Running in the rain is one thing you really have to get over yourself to do. The wind sweeps around the house, rain or slush on the streets and actually it's really very cozy on the sofa, snuggled up in a blanket. But with the right running clothes, it doesn't matter what the weather is like: running is always nice. So put on your running clothes and go!
"There is no such thing as bad weather, only the wrong clothes."
Wet and cold weather really makes high demands on running clothes. After all, you don't want to freeze or get too wet. But you also have to make sure you don't dress too warmly in uncomfortable weather, so you don't sweat too much after you run in. Even now, the rule is to choose clothes that make you feel a little chilly at the start! The body heat that is generated during running must be able to be dissipated. Sweat-soaked clothing that sticks to the body becomes very uncomfortable. In addition, the body uses more energy to cope with the body heat. This is comparable to running in very hot weather in the summer. It is clear from the outset: clothing made of cotton is absolutely unsuitable for running training, regardless of the weather, but especially in rainy weather.
Why? Cotton is a fiber that is capable of absorbing up to 40% of its own weight in water, whether that is sweat or rain. If you want to protect yourself from hypothermia and a resulting weakening of the immune system, it is better to wear cotton clothing for another occasion. When training for running, you should only choose clothes made of functional fibers that wick sweat away from your body.
Therefore, in wet weather, one should pay special attention to the right running clothes. It should absorb as little moisture as possible to avoid a wet film on the skin caused by sweat.
Dressing correctly - but how?
As soon as the days get shorter and the temperatures colder, the so-called "onion principle" has proven itself. Here, several layers of functional clothing take on specific tasks.
- Layer: This lies directly on the skin and ensures that perspiration is drawn away from the body as quickly as possible.
- Layer: Here, the water vapor from the first layer is absorbed and carried further to the outside.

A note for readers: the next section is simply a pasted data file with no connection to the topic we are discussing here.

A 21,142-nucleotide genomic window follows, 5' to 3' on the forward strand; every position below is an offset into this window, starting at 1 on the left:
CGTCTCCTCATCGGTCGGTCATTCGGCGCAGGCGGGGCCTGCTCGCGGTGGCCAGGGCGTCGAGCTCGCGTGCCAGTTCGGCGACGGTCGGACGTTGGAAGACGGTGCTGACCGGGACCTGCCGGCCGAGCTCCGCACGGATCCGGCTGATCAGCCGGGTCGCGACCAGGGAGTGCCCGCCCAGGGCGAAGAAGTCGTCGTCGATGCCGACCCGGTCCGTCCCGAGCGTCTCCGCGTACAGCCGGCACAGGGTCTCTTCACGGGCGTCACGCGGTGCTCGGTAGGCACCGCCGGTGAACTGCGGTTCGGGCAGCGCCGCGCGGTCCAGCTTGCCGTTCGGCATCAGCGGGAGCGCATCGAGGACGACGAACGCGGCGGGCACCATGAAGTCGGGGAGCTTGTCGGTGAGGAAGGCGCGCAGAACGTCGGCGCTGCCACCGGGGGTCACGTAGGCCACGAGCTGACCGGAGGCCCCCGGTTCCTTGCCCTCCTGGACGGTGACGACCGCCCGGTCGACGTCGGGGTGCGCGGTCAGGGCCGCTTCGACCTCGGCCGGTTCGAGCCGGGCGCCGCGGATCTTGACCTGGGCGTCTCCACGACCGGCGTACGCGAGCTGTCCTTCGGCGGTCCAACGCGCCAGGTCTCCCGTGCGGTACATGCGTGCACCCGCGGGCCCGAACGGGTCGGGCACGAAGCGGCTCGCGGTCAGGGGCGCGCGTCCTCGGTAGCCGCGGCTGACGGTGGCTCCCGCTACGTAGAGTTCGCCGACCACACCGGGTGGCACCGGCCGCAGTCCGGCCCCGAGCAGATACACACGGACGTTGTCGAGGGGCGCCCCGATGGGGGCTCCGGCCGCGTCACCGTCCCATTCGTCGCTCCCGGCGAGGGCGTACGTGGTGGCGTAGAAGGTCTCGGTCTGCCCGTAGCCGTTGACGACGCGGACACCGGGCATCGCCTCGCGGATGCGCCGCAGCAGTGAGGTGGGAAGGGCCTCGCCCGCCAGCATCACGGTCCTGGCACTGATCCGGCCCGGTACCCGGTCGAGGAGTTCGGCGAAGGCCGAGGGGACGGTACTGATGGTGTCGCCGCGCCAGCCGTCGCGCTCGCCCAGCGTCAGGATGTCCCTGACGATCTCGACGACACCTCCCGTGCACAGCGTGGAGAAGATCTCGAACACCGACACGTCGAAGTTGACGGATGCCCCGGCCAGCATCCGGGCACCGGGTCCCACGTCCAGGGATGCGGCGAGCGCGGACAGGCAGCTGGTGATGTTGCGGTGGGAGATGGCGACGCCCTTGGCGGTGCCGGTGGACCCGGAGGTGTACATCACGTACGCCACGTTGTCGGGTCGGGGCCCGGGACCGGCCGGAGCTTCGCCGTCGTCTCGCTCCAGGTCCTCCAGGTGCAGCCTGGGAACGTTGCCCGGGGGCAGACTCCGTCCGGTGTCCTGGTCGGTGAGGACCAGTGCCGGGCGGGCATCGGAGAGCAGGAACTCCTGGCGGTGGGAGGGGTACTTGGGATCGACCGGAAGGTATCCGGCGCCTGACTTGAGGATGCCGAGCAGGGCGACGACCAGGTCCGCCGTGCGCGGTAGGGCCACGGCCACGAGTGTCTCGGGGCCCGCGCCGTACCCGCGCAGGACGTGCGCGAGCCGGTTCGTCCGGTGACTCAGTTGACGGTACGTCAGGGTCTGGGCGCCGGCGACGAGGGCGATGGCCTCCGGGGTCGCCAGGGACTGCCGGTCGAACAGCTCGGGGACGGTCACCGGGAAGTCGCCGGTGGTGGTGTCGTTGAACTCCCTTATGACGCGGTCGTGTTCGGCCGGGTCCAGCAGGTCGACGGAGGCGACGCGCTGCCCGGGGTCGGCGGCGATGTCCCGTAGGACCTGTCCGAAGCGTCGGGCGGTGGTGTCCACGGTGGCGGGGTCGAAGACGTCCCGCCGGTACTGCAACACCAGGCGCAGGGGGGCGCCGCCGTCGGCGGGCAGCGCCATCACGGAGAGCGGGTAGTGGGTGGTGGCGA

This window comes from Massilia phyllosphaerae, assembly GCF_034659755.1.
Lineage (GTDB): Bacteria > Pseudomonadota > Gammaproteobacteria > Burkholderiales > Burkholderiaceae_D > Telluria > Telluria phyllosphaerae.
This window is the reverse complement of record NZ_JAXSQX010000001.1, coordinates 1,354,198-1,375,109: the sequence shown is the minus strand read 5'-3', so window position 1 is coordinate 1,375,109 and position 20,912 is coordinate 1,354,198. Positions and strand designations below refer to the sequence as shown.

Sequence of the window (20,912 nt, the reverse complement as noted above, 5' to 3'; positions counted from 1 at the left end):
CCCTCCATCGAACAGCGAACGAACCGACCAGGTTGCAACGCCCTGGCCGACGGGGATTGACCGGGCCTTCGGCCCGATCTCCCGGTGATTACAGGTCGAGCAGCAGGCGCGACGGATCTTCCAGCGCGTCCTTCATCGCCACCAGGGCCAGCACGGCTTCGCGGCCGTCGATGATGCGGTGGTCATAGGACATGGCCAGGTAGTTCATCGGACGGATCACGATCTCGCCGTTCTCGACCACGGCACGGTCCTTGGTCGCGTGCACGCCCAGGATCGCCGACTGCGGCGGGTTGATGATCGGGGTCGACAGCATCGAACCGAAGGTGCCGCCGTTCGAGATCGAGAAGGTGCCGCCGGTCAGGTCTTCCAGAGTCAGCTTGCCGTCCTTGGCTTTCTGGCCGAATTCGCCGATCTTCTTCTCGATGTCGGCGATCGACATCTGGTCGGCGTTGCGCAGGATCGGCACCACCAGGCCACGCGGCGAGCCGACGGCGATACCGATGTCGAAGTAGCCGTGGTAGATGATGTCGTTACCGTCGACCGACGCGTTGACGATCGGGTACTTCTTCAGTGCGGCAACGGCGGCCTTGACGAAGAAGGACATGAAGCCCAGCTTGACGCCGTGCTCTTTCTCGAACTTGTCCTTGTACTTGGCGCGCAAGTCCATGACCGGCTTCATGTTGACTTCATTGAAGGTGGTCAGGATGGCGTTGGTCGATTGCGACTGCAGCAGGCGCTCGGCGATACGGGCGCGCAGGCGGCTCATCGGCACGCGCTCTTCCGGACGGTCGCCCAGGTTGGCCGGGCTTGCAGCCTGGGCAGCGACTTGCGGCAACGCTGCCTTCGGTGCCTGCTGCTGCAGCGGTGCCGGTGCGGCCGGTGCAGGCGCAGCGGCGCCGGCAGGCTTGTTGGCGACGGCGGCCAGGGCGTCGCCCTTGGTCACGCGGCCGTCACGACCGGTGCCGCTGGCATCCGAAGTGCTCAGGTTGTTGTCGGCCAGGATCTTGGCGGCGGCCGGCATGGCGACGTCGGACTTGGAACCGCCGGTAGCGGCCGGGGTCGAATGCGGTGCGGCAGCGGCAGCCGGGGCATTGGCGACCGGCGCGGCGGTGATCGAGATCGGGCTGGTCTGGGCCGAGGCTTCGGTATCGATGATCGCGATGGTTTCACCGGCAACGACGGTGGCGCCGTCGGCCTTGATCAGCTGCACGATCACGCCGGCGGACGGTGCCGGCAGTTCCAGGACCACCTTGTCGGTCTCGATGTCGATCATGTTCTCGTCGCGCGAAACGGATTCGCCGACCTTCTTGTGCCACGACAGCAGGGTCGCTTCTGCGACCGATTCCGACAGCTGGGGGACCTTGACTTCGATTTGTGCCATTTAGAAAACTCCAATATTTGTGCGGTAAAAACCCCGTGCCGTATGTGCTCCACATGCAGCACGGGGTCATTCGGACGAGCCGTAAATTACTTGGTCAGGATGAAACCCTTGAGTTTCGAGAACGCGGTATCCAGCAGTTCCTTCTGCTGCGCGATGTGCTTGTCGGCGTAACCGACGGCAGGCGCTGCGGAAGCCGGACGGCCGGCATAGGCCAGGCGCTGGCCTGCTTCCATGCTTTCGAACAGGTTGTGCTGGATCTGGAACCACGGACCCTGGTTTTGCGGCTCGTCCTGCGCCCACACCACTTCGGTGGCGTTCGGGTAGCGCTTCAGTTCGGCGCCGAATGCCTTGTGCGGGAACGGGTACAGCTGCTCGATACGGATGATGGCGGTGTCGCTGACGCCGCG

Depending on the wind and temperature conditions, more layers of clothing are needed for thermal insulation. The outermost layer in winter is a jacket, which has a wind- and / or water-repellent function depending on the weather conditions.
Rain jacket - yes /no?
This is where opinions differ. A rain jacket that is water-repellent on the one hand has the problem that it can only transport the water vapor generated inside the jacket to the outside to a limited extent. This means that a rain jacket is always a compromise between water-repellent function on the outside and the function of letting the sweat out. There is hardly a rain jacket that provides optimal protection against rain and can sufficiently transport the water vapor/sweat generated by a fast run to the outside. Therefore, many runners prefer to reach for an additional shirt and a rather light water-repellent running jacket. In the end, it is important that the runner does not start to freeze, as this can result in pulled muscles in addition to a cold.
What running shoes should be worn?
In heavy rain, running shoes are usually so filled with water after just a few steps that you feel like you're patting barefoot through the puddles. If you don't like that, you should go for running shoes with a Goretex membrane, usually trail running shoes are the first choice then. These shoes keep the feet dry and warm from the outside. What is ideal for the cold season can quickly become a sauna in the shoe in summer when temperatures are warm. The dense outer material of the trail running shoe can often not optimally carry sweat to the outside in summer in warm temperatures.
The advantage of trail running shoes is the grippy sole. Especially cross-country and in the snow, you have a safer step due to the coarse-textured sole. The higher shaft and the more stable upper materials give the foot a better grip. The upper material is less permeable to air, which leads to nice warm feet, which can be very pleasant, especially in winter.
Keeping a warm head
Even though you often don't realize it while running, we give off up to 30% of our body heat through our head. You should make sure that your head and ears are sufficiently protected, especially in winter when it rains, snows or cold winds. A thin running cap in combination with a peaked cap prevents you from freezing on the head and ensures that it does not rain directly into your face.